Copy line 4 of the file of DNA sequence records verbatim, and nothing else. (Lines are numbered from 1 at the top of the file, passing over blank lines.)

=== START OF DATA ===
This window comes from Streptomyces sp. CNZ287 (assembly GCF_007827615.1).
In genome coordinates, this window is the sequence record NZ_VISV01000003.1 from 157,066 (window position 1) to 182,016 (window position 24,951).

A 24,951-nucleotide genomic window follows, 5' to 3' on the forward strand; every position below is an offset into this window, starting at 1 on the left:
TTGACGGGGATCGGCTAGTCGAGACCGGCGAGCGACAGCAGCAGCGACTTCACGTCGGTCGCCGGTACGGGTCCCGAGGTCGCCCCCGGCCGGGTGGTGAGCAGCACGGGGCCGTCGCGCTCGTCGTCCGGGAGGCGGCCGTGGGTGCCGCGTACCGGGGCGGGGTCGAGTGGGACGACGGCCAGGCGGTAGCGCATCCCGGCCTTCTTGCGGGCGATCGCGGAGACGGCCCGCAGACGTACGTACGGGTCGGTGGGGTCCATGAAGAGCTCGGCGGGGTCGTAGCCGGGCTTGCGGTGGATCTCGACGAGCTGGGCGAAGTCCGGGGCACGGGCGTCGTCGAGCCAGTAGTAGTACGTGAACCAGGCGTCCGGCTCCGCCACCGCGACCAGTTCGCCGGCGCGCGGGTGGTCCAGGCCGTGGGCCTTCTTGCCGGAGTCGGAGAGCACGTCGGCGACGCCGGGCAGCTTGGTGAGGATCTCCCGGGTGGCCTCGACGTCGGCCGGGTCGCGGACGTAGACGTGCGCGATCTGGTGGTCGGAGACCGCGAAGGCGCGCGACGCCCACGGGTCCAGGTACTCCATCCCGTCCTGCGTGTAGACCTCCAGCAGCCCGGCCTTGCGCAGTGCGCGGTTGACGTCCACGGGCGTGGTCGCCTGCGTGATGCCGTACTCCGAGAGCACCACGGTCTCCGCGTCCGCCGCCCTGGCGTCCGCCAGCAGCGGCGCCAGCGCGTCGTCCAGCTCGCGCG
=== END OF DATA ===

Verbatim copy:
TTGACGGGGATCGGCTAGTCGAGACCGGCGAGCGACAGCAGCAGCGACTTCACGTCGGTCGCCGGTACGGGTCCCGAGGTCGCCCCCGGCCGGGTGGTGAGCAGCACGGGGCCGTCGCGCTCGTCGTCCGGGAGGCGGCCGTGGGTGCCGCGTACCGGGGCGGGGTCGAGTGGGACGACGGCCAGGCGGTAGCGCATCCCGGCCTTCTTGCGGGCGATCGCGGAGACGGCCCGCAGACGTACGTACGGGTCGGTGGGGTCCATGAAGAGCTCGGCGGGGTCGTAGCCGGGCTTGCGGTGGATCTCGACGAGCTGGGCGAAGTCCGGGGCACGGGCGTCGTCGAGCCAGTAGTAGTACGTGAACCAGGCGTCCGGCTCCGCCACCGCGACCAGTTCGCCGGCGCGCGGGTGGTCCAGGCCGTGGGCCTTCTTGCCGGAGTCGGAGAGCACGTCGGCGACGCCGGGCAGCTTGGTGAGGATCTCCCGGGTGGCCTCGACGTCGGCCGGGTCGCGGACGTAGACGTGCGCGATCTGGTGGTCGGAGACCGCGAAGGCGCGCGACGCCCACGGGTCCAGGTACTCCATCCCGTCCTGCGTGTAGACCTCCAGCAGCCCGGCCTTGCGCAGTGCGCGGTTGACGTCCACGGGCGTGGTCGCCTGCGTGATGCCGTACTCCGAGAGCACCACGGTCTCCGCGTCCGCCGCCCTGGCGTCCGCCAGCAGCGGCGCCAGCGCGTCGTCCAGCTCGCGCG